This is where we silly Americans get the notion that our government works for us—because that's the way we bloody designed it.

    That whenever any Form of Government becomes destructive of these ends, it is the Right of the People to alter or to abolish it, and to institute new government, laying its foundation on such principles and organizing its powers in such form, as to them shall seem most likely to effect their Safety and Happiness.

    The right of the people. Hear that. Say it to yourself for a moment. The right of the people. This is one of those they spoke of earlier, one of those "inalienables." This isn't a Republican right, or a Democratic right. This isn't an English right or an American right. This is a right of the people. Which people? ALL of them. All over. Our super-progressive founders have just brought out, into the public court, the idea that everyone has the right to be governed in the best way possible for themselves.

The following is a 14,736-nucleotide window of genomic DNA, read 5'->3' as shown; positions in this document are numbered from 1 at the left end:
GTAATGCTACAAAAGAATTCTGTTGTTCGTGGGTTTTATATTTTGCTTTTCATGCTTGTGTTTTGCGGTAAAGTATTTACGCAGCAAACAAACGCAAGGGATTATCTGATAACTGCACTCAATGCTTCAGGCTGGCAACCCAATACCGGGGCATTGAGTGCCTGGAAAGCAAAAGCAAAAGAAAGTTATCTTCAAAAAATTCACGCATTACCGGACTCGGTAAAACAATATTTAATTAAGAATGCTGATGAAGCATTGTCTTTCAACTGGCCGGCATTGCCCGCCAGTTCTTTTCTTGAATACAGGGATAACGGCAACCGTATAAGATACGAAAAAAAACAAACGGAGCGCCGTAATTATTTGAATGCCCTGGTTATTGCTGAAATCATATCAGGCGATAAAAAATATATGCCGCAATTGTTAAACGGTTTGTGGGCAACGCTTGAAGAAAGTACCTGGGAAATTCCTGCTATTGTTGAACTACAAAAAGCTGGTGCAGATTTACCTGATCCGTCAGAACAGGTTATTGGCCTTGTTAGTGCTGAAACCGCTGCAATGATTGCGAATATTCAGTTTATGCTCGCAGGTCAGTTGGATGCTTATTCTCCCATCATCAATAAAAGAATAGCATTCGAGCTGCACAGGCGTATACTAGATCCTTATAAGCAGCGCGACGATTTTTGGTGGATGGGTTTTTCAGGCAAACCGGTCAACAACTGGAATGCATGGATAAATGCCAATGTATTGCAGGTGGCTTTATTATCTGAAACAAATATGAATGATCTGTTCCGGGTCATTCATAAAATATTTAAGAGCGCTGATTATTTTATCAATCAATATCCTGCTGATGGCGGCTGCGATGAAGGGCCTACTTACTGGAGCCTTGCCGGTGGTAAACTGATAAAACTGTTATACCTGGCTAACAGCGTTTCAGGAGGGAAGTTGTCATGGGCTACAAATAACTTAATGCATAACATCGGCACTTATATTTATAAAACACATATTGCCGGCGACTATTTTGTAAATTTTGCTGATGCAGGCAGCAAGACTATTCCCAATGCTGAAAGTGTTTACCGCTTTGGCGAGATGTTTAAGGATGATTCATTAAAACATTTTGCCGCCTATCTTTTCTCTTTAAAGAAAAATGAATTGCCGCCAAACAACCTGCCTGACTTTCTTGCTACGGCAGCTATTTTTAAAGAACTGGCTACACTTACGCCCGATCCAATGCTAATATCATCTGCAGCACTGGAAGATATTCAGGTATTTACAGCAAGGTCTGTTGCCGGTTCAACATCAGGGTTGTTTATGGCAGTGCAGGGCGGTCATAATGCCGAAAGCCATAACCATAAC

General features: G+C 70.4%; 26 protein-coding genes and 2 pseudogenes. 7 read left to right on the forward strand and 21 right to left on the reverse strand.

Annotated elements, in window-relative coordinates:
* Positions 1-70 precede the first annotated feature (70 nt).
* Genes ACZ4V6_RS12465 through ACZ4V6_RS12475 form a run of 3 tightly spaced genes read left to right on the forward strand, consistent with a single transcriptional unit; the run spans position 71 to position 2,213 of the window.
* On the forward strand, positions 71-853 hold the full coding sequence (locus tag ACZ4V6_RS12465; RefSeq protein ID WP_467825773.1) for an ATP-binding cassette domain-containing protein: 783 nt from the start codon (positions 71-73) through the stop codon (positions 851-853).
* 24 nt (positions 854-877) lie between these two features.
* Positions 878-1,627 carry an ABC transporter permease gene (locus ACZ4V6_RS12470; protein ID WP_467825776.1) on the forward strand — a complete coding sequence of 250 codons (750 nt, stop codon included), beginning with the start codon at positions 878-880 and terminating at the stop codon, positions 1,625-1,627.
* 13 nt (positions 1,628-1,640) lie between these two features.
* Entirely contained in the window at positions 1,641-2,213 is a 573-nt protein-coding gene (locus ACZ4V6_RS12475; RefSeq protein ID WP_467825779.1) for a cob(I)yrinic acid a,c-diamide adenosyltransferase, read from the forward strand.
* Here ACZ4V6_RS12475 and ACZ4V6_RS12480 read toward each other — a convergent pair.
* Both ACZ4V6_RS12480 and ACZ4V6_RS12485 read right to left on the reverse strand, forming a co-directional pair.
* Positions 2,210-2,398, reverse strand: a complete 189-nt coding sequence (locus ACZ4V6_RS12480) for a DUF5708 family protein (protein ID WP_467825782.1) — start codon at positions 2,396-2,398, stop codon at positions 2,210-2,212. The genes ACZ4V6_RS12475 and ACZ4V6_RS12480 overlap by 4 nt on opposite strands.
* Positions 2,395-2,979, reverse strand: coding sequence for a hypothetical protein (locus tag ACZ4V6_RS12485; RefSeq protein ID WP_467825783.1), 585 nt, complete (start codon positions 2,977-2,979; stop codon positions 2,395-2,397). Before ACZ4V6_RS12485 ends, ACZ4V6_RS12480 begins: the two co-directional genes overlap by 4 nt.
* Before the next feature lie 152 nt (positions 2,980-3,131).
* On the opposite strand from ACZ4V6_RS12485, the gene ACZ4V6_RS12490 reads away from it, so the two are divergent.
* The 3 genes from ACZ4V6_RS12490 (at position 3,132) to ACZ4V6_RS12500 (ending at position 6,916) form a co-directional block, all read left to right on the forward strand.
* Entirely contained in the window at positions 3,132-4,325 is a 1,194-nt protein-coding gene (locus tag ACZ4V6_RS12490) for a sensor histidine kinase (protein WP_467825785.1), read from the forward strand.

This is something Americans are very passionate about. This is what President Wilson meant when he said "The world must be made safe for democracy," before we entered The Great War. This is why we joined hands with the English, the Canadians, the Soviets, the Australians, and many others to stop the rampant growth of Hitler's Nazi regime and the unchecked expansion of the Empire of Japan in the second World War. It is why we have opposed communism the world over—in Korea and Vietnam, against Cuba and China and the U.S.S.R. It is why we went into Afghanistan and Iraq and made a bit stinking mess of everything. Because we, in our heart of hearts, believe that everyone should be free to choose the government that works for the people, and wherever this right is threatened, the United States of God-Blessed America is polishing its guns and looking angrily in a Clint Eastwood smile at the oppressive regime responsible.